On 17 October 2019, mass protests broke out across Lebanon on an unprecedented scale. For months, tens of thousands of peaceful protesters assembled in cities, towns and villages across the country, expressing long-standing grievances to the government related to rising prices, high unemployment, dire public services, and rampant and systemic corruption.
Protests continued until March 2020, when fear of COVID-19 and fatigue due to the economic crisis brought them to a halt. But they resumed on 8 August, days after an explosion of 2,750 tons of ammonium nitrate tore through Beirut leaving widespread destruction and over 190 dead.
Throughout the months of the protest movement, Lebanese security forces repeatedly used dangerous and unlawful force to attempt to control protests. At the 8 August protest the Lebanese military and security forces responded by shooting at unarmed protesters, including with live ammunition. On a number of occasions documented by Amnesty International the use of force was unnecessary, unprovoked and designed to disperse a peaceful protest.
Even on the occasions where some limited use of force may have been justifiable, the manner in which security forces responded to, for example, stone-throwing, the way in which less-lethal weapons were used was unlawful. They fired rubber bullets at chest height into crowds, indicating a shoot to harm policy, used massive quantities of tear gas, and beat protesters with batons as they fled.
Over 1,000 protesters have been rushed to hospitals with different injuries including to their eyes, heads, necks and chests, while hundreds were arrested and unlawfully detained, with most released after a few days. Over the following months, the Lebanese authorities investigated over 70 activists involved with the protest movement on criminal charges in an attempt to intimidate them into silence.
Lebanese authorities bear primary responsibility for the human rights violations committed by its security forces; but France, as a key supplier of a wide range of policing equipment, has helped fuel these abuses through its transfers. While Lebanese security forces have repeatedly failed to operate within international standards on use of force, lax export controls have placed French equipment in the hands of serial human rights violators.
OUR ANALYSIS IN NUMBERS
Amnesty International documented copious visual evidence of Lebanese security forces using French equipment abusively against demonstrators, including instances of excessive use of tear gas and security forces firing French-made canisters towards protesters at a low-angle trajectory – risking serious injury or death. The arms identified in the video set analysed include grenade launchers, vehicle-mounted weapons and instances of munitions use, as well as the use of armoured vehicles.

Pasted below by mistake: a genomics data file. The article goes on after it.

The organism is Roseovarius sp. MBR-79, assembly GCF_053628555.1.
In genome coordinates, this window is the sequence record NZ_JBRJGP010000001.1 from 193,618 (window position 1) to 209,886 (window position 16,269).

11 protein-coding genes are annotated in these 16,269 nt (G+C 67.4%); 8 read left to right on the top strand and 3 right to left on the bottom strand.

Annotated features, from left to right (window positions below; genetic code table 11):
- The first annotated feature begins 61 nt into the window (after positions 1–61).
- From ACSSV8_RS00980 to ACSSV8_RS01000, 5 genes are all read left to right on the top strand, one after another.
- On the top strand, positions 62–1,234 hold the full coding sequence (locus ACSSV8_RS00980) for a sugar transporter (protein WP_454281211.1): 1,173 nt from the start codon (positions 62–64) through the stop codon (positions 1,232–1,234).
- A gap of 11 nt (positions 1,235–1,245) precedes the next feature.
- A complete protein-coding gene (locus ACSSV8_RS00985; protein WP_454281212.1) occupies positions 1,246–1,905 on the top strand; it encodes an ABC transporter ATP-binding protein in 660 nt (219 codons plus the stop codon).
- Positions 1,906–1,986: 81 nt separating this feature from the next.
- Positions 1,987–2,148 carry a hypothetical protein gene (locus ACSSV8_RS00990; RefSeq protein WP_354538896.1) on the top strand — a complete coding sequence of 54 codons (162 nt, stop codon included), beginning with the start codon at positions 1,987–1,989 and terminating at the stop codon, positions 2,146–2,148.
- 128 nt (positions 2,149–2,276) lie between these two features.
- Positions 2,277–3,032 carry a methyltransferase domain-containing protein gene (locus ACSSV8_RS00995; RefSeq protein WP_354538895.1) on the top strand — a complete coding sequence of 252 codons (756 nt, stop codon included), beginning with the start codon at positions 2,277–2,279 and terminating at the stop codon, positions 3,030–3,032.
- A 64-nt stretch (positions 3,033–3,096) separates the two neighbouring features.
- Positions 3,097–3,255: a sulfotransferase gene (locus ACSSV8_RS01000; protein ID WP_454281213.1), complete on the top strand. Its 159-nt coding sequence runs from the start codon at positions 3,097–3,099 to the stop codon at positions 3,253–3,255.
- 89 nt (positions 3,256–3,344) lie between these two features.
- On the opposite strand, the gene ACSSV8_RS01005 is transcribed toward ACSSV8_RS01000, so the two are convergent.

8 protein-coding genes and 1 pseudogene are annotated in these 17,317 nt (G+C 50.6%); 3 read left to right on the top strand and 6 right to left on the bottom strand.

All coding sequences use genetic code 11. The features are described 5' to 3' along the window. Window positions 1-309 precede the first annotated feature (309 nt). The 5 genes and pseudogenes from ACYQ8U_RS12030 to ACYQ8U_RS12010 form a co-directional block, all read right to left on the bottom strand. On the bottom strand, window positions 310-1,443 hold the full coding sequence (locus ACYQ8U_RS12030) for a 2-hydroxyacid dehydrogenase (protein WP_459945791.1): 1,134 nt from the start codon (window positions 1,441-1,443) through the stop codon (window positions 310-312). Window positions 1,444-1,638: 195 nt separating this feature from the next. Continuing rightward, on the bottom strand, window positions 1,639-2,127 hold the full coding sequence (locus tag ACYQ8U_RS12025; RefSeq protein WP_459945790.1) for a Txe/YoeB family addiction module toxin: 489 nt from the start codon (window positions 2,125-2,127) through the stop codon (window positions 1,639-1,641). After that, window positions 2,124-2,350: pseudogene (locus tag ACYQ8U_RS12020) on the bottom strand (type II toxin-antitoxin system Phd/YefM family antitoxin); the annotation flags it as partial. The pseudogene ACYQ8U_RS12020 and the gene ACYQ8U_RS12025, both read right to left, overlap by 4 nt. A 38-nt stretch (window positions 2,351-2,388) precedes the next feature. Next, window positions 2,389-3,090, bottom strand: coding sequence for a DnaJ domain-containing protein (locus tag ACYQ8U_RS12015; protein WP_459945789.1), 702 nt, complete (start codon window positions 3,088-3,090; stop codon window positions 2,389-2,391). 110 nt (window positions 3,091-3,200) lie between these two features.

Amnesty International’s Crisis Evidence Lab and Digital Verification Corps based at UC, Berkeley Human Rights Center and the University of Essex collected, verified and analysed 101 videos of protests between 2015 and 2020, identifying and classifying French-made weapons used in the protests. Amnesty International was present on the ground in Beirut monitoring security forces’ use of force at protests from October 2019 to February 2020. The organization interviewed over 90 protesters as injured victims or eyewitnesses and reviewed medical reports.
Tear gas: “The grenade exploded on my head”
Amnesty International documented the misuse of tear gas at protests between October 2019 and August 2020, as well as inAugust 2015, showing a pattern of unlawful use. This has been identified in residential areas, affecting mostly peaceful participants and bystanders. Amnesty International’s analysis shows French-produced tear gas equipment being used in these instances – including SAE Alsetex and Nobel Securité canisters and SAE Alsetex grenade launchers and vehicle-mounted weapons.
In many instances, the purpose of the tear gas use was clearly to disperse a largely peaceful protest, thus violating the right to freedom of peaceful assembly. In other instances, Amnesty International documented security forces firing tear gas canisters directly at protesters – an unlawful and extremely dangerous practice that has resulted in many deaths in other parts of the world. In Lebanon, this has led to serious head and upper-body injuries.
14 December 2019
On Saturday, 14 December 2019, at around 6 pm local time in Beirut, peaceful protesters – including women, men, older people and children – gathered outside the parliament. Protesters at the front told Amnesty International that at around 7 pm, without any provocation, large numbers of riot police, alongside men in civilian clothes, barged through the peaceful crowd and started chasing protesters and beating them with batons. Within minutes, the police began firing successive rounds of tear gas canisters. Amnesty International staff observed how dozens of people were injured as a result of the beatings and many suffered severe effects of tear gas inhalation. Having dispersed, protesters were chased by police almost two kilometres along the highway.
One protester, Sara, told the organization: “The tear gas canisters were being fired one after another. At first, four at a time, and then they became like fireworks as when we were kids. People were throwing up, others saying ‘drink water, smell onions [or] vinegar’; no one knew what was happening.”
Another activist described to Amnesty International how he woke up the next day still coughing because of the effects of the tear gas. He said: “The amount of tear gas was ridiculous. It was like someone shooting with a machine gun. Tear gas canisters were falling one after the other.”
Amnesty International staff witnessed and verified through video evidence from the 14 December 2019 protest that excessive quantities of tear gas were deployed into crowds of protesters from SAE Alsetex Land Cougar 12 vehicle-mounted launchers – despite no apparent immediate threat from protesters. Other SAE Alsetex launchers and tear gas canisters are also identified as having been used against protesters on this day.
18 January 2020
The weekend of 18-19 January 2020 was one of the most violent weekends of Lebanon’s protests. At least 409 protesters were injured in clashes with security forces in Beirut. The shoot-to-harm use of force by security forces left protesters with serious injuries to the cranium, face, chin and mouth.